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Medicare Part D: Drug Benefits

Jan 4, 2024 | Your Health

The complexities of Medicare and all its parts have been broken down by Ben Rothering, licensed medical insurance salesman and Medicare expert, over a five-part series. Enrollment, Part A hospitalization, Part B outpatient care, and Part C Medicare Advantage were previously detailed. The final chapter is Part D for prescription drugs.

“A drug plan is something you are definitely going to want to have,” advises Rothering. “Whether you currently take prescription medications or not, enrolling in a drug plan is voluntary.”

Timely Enrollment

You may not have any prescriptions when you enroll for Medicare, but you will want to keep an eye toward your future. The prescription drug plan is voluntary yet very helpful.

“If you enroll into a drug plan outside of your enrollment period, there’s potential that you could end up getting a penalty for that late enrollment,” Rothering warns. “And, the penalty is 1% per month, on top of your base premium for the rest of your life, as long as you have Medicare.” So, it’s wise to enroll even if you don’t need prescriptions right away.

There are several drug plans offered, and they can vary from state to state. Medicare contracts private insurance companies, and those contracts can change annually. Plan D helps cover the costs of brand name and generic medications. It does not cover supplements or over-the-counter drugs.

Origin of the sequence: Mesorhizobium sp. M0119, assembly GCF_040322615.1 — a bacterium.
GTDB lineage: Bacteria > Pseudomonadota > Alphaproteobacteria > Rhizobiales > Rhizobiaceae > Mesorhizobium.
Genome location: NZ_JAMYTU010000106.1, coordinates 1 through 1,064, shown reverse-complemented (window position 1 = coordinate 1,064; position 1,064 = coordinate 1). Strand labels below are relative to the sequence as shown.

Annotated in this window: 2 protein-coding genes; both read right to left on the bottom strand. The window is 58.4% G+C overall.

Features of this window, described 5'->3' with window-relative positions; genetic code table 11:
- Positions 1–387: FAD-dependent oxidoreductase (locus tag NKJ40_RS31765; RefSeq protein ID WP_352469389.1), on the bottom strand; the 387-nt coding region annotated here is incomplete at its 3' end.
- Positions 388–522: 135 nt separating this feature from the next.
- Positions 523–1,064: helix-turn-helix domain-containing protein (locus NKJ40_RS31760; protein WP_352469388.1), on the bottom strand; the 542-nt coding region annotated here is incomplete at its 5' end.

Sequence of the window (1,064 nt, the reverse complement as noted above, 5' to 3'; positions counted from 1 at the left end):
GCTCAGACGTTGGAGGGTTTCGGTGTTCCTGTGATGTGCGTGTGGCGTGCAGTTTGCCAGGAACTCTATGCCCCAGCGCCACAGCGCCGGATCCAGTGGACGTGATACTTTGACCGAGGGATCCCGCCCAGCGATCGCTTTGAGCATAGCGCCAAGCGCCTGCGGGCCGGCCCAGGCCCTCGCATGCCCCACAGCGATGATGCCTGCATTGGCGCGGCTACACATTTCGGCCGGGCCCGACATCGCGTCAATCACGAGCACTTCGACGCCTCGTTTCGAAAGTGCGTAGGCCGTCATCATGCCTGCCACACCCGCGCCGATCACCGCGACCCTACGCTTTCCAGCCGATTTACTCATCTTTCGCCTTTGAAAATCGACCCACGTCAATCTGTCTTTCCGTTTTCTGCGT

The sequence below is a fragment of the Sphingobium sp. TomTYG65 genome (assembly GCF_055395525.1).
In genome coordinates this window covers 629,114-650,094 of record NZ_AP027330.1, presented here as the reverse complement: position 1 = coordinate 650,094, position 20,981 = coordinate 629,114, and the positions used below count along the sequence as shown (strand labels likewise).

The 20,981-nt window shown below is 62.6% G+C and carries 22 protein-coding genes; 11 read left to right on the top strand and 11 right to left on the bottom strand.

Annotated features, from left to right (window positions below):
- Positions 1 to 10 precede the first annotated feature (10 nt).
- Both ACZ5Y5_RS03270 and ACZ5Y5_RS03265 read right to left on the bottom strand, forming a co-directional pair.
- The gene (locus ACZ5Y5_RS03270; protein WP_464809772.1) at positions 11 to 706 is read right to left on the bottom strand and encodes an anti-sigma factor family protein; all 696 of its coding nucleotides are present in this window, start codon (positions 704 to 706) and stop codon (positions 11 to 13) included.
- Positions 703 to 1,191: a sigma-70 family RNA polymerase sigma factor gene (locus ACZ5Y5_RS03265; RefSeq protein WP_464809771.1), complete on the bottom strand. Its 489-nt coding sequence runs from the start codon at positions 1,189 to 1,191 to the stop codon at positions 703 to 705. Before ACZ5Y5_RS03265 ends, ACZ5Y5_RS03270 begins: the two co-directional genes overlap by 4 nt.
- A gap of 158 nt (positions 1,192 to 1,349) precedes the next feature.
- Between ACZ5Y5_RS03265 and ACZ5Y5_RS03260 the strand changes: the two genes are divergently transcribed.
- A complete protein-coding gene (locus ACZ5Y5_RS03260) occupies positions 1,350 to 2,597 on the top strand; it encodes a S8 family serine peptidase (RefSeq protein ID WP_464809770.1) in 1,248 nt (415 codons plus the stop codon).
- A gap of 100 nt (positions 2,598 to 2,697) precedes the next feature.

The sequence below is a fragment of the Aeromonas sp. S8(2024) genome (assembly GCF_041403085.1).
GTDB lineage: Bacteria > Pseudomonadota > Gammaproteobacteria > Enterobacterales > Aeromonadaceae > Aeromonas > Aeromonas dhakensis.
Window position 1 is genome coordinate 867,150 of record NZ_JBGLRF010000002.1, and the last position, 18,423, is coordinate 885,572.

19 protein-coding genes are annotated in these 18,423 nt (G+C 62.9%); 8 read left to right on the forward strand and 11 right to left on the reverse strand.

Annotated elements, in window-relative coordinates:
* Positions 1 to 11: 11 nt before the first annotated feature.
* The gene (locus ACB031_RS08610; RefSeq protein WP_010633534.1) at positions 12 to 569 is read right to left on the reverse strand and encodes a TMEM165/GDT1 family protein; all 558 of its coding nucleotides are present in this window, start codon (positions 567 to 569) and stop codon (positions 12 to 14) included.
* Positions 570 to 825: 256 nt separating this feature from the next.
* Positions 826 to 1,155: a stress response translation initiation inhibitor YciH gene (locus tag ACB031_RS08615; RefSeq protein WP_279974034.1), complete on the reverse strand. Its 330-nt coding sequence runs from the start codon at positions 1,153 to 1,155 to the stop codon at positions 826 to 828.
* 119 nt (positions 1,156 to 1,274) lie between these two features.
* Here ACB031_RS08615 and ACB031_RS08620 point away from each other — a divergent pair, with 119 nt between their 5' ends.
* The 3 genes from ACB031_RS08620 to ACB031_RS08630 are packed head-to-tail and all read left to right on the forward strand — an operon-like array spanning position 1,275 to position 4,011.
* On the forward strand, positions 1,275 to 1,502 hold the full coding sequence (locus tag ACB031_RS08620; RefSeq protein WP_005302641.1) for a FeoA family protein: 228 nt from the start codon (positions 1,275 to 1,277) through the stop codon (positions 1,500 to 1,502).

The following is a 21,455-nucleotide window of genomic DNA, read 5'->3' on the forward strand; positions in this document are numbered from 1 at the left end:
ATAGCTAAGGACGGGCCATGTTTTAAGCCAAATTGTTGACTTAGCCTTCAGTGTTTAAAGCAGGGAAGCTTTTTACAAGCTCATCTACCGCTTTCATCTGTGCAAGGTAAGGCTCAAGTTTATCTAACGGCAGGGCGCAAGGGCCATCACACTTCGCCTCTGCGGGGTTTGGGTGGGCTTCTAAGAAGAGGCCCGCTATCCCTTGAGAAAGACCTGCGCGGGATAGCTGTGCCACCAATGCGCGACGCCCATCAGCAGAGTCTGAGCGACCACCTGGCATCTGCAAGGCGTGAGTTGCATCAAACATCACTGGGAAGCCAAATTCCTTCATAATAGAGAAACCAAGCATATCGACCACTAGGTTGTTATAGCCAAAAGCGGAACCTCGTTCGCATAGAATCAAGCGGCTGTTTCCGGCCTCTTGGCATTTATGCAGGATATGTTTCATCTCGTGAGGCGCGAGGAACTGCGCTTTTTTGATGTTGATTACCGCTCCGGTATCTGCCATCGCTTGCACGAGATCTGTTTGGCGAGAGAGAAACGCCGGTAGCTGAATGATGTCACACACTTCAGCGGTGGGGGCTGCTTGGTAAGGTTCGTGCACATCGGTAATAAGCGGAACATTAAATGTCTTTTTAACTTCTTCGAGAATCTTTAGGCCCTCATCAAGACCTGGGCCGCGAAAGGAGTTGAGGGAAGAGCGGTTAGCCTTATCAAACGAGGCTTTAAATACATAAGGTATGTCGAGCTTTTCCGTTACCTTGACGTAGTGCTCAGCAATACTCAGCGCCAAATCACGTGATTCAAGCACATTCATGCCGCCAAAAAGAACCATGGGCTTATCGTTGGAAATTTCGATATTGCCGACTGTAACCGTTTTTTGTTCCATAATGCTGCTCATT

Annual Review

“I can’t stress enough how important it is to review your drug plan every single year, during open enrollment from October 15 to December 7,” urges Rothering. “This is an opportunity for everyone who is on Medicare and has a drug plan to take a look at the plan they currently have and see any of the changes that were made.”

This will protect your pocketbook and help lower your prescription drug costs. Your medication list may change, and coverage may change from year to year as well.

Rothering recommends an audit of your prescriptions against the drug plans offered during open enrollment for Plan D. “You could literally take your med list and look at prescription plan A, B and C, and A, B and C could cover one of your meds totally different. One could cover it as a tier-one preferred generic med, and maybe they give it to you for free or have a really, really low copay. Plan B could cover that same med as a tier-two generic med, and now maybe you have a little bit of a higher copay. Plan C could cover it as a preferred brand name, so maybe now you’re paying out of pocket until you meet your deductible.”

The prescription audit is very important, just in case there are significant changes in your plan. It could save you thousands of dollars.

Pay attention to pharmacies on each plan. Each drug plan has a preferred list of pharmacies where you should get the best price. A standard cost sharing pharmacy should accept your prescription plan, but you may pay a little more. If you go out of network, you’ll pay quite a bit more than you would at a preferred pharmacy.

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